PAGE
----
Three and a half years after Hurricane Sandy, the rebuilding effort is still ongoing for many South Jersey homeowners. “For those who want to rebuild their storm-damaged homes, there are still financing options available,” according to Ed Walters, Jr., founder and president of Walters Homes.
Walters Homes has been working with residents on their rebuilding efforts since the storm hit the Jersey coastline in 2012. Whether residents are receiving federal disaster assistance, insurance benefits or construction loans, Walters has streamlined the process to help residents get the information they need while assisting with the submission of necessary documents throughout the construction phase.
“Most people working with federal grant money really appreciate the support we provide especially when it involves sorting through paperwork and dealing with adjustors,” said Pam Schuster, sales and closing coordinator for Walters Homes.
“We’ve tried to make the rebuilding process easier for Sandy victims so they can rebuild their homes and get back to their lives,” said Ed Walters, Jr. Walters Homes has reconstructed roughly 164 homes in coastal locations ranging from Little Egg Harbor Township to Manasquan. Many of these homes are located in V-zones (velocity zones) and are being elevated on pressure-treated pilings. Walters Homes are FEMA flood compliant, Energy Star® Certified, and stick built from the ground up. The developer handles the entire process from start to finish.
Rebuilding Homes with RREM Funds
Since 2014, Walters has rebuilt and closed on 50 single-family homes for residents participating in the Reconstruction, Rehabilitation, Elevation and Mitigation (RREM) program, New Jersey’s main Sandy recovery initiative. As a state-approved RREM builder, Walters currently has another 24 RREM-funded houses under construction. Walters averages two to three closings per month with homeowners who went through the RREM program. The maximum grant applicants can receive is $150,000.
To date, the Department of Community Affairs reports that there are about 7,800 people in the RREM program throughout New Jersey’s nine Sandy-impacted counties (Atlantic, Bergen, Cape May, Essex, Hudson, Middlesex, Monmouth, Ocean, and Union). Of those, 7,004 have received notices to proceed with construction. Of those, 3,132 have completed construction, and 4,668 remain under construction.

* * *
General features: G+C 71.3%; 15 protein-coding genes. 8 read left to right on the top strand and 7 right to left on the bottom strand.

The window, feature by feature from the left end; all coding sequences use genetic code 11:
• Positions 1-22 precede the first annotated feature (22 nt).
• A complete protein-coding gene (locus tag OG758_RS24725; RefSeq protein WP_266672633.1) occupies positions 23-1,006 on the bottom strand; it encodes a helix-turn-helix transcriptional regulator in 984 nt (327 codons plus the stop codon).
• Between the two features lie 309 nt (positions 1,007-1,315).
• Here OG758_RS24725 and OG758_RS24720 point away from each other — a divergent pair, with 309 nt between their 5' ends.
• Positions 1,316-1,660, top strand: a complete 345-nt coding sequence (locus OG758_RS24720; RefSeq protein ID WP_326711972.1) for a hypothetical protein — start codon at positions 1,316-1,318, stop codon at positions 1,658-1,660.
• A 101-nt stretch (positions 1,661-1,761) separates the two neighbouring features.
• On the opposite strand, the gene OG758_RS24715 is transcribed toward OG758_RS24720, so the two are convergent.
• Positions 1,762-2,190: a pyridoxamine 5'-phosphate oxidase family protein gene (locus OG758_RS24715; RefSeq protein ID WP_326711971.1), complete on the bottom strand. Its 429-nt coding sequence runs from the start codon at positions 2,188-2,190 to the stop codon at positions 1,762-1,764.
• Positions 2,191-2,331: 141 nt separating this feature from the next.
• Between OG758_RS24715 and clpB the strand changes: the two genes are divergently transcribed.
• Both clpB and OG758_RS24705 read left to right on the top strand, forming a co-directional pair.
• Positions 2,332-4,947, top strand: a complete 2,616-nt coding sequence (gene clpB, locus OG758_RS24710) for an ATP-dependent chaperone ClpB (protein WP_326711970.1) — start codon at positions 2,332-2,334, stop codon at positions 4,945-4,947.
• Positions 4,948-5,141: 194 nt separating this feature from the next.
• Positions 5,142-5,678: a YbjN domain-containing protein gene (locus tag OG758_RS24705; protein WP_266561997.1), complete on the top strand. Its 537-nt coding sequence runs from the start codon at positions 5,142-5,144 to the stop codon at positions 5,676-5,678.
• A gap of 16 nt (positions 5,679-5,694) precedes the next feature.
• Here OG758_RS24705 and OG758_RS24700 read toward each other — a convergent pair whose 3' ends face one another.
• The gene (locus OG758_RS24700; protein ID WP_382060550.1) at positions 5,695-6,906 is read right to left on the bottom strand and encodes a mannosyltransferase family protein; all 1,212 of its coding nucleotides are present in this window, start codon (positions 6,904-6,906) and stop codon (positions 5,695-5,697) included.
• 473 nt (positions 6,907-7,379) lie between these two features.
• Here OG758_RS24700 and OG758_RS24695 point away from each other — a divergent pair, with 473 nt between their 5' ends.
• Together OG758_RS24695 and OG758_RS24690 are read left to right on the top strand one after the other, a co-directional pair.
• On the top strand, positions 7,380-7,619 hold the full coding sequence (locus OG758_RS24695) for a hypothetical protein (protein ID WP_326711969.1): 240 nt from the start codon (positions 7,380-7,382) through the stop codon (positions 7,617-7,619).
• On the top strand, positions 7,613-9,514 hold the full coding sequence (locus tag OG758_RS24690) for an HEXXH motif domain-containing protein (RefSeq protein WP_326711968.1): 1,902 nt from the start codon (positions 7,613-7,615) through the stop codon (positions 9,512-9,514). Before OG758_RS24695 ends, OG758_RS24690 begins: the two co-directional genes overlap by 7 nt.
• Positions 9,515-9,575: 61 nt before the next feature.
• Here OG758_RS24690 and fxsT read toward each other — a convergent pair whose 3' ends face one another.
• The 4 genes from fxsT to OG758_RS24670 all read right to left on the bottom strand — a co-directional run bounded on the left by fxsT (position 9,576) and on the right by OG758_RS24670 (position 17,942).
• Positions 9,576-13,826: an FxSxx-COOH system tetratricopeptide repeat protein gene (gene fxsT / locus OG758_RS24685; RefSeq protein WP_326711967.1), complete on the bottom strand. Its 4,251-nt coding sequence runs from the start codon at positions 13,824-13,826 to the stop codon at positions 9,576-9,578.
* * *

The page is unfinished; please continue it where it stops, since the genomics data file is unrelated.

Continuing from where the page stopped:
Although the RREM program stopped taking applications in 2014, some people are just now undertaking their rebuild projects. “People have one year to complete construction from the date they get their grant award. But if they can’t meet the deadline, they can apply to the Department of Community Affairs for an extension. As long as the DCA sees progress from the buyer that they have signed a contract with a builder and are moving forward, getting an extension has not been a problem,” adds Schuster.
ICC Benefits Ease Rebuilding Costs
Walters also works with homeowners who are filing an Increased Cost of Compliance (ICC) claim. ICC is a flood-policy benefit that provides up to $30,000 for construction required by new floodplain standards, such as elevating a house. ICC claims are filed through a homeowners’ insurance carrier.
The Walters team assists applicants by submitting all necessary ICC documents to show that construction is in compliance with the local flood plain ordinance. Homeowners still have time to apply for the program and have until October 29, 2018 to complete raise or rebuild projects, according to the National Flood Insurance program. For more information, visit www.floodsmart.gov.
Walters Builds Sandy-Funded Housing
Homeowners who’ve been affected by Sandy and no longer want to keep their home, there is another option. The state created the Fund for Restoration of Multifamily Housing (FRM) to help finance the development of affordable multifamily housing in the nine Sandy-impacted counties. So whether a homeowner wants to sell, downsize or rent, they are given priority during the first three months of lease-up in properties that were built using Sandy recovery dollars. Renew Jersey Stronger lists some of the multifamily projects that are accepting applications for lease on their website at www.renewjerseystronger.org.
Roughly 30 additional FRM projects are currently planned or are under construction. The projects are expected to be completed over the next two to three years. In Monmouth and Ocean Counties, the funds are expected to create 524 affordable rental apartments.
Among the approved FRM projects are two affordable housing communities for seniors (55+), currently under construction by Walters Group, the parent company for Walters Homes. The two housing projects are in Barnegat and Toms River and are expected to be completed by year-end. Walters is also planning the development of workforce housing projects in Delanco, Jackson, Howell, and two in Lacey Township. Two additional housing projects are awaiting final approval in Seaside and Stafford.Related Articles: